4.1.1. Price Undercutting Effect (PE)
The expressions of and say that a hospital’s CSR degree and the treatment qualities of both hospitals are the influencing factors to prices. The strategic effects on prices can be deduced by differentiating with respect to and with respect to . Consider
We denote the price undercutting effect (PE) for hospitals 1 and 2, respectively, and Price undercutting effect is interpreted as two effects, that is, looting effect and CSR effect. On one hand, looting effect is reflected in the expressions of and , indicating that hospital 1 (or 2) reacts with a lower price to compensate for its demanding disadvantage resulting from a unit increase of its rival’s quality (or ). This is in line with the scenario without CSR. On another hand, we find that CSR effect is reflected as (equality is satisfied at ). This inequation demonstrates that although the CSR-hospital would decrease its medical price as stated above, a hospital with CSR does not undercut the price as fiercely as a hospital without CSR reacting to its rival’s quality improvement. This is the CSR effect on price undercutting. Moreover, the PE of hospital 1 in the scenario of competing with CSR is weaker than that of competing with the absence of CSR, , and the PE of hospital 2 is stronger than the scenario of No-CSR, . We have Proposition 5 as follows.
Proposition 5 (Rule 2a. Rule of PE). In the scenario of competing with CSR, both hospitals have negative PE, but PE of public hospital 1 with CSR is weaker than that of the private hospital 2, . Compared with the scenario of competing without CSR, the PE of hospital 1 is weaker, , and the PE of hospital 2 is stronger, .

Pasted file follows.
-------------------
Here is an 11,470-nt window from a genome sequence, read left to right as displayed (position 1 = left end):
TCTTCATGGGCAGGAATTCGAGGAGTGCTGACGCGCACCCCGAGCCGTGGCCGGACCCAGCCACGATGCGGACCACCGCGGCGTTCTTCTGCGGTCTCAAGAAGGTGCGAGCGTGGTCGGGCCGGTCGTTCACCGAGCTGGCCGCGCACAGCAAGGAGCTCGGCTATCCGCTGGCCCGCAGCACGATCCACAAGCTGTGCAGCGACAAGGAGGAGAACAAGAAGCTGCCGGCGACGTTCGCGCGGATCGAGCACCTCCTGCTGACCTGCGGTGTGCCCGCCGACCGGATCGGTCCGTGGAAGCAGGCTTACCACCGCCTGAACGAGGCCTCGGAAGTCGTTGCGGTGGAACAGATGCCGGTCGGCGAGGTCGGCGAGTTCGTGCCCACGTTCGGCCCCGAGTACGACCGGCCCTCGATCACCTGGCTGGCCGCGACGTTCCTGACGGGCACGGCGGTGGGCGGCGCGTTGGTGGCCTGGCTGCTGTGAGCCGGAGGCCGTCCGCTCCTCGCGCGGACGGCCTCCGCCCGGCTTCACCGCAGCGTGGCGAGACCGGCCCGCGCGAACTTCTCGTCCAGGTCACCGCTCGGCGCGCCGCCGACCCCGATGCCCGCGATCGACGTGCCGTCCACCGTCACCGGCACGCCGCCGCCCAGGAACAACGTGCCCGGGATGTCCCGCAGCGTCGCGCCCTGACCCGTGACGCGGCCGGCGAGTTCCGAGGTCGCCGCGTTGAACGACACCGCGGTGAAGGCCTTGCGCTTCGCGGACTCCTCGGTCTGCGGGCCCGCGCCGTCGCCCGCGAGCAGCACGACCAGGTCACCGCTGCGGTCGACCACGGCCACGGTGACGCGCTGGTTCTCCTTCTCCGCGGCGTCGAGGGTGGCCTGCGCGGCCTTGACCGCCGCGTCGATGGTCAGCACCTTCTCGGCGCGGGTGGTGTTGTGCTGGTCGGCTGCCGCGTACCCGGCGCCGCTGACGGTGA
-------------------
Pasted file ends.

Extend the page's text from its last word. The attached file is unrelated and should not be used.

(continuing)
Remark 6. When the CSR-hospital improves medical quality, its quality advantage may enlarge its market share and need not undercut the medical price, but, as a rival, the private hospital would undercut its medical price in order to compensate for the lost market share resulting from quality disadvantage. When the private hospital improves medical quality, the CSR-hospital has the same reaction. But the expression indicates that the CSR-hospital may not undercut the medical price so much as the private hospital. Recall that when the two hospitals compete in the scenario of no CSR, they have the same market position. But in the CSR-scenario, a hospital with CSR will maintain and ultimately win over more patients. However, it might be awkward for the patients to acknowledge and trust a hospital without CSR when they enjoy the medical service. Therefore the private hospital should lower down its medical price more significantly than before and the CSR-hospital need not decrease its price so much as before (no-CSR scenario). This result will be supported in the following analysis again.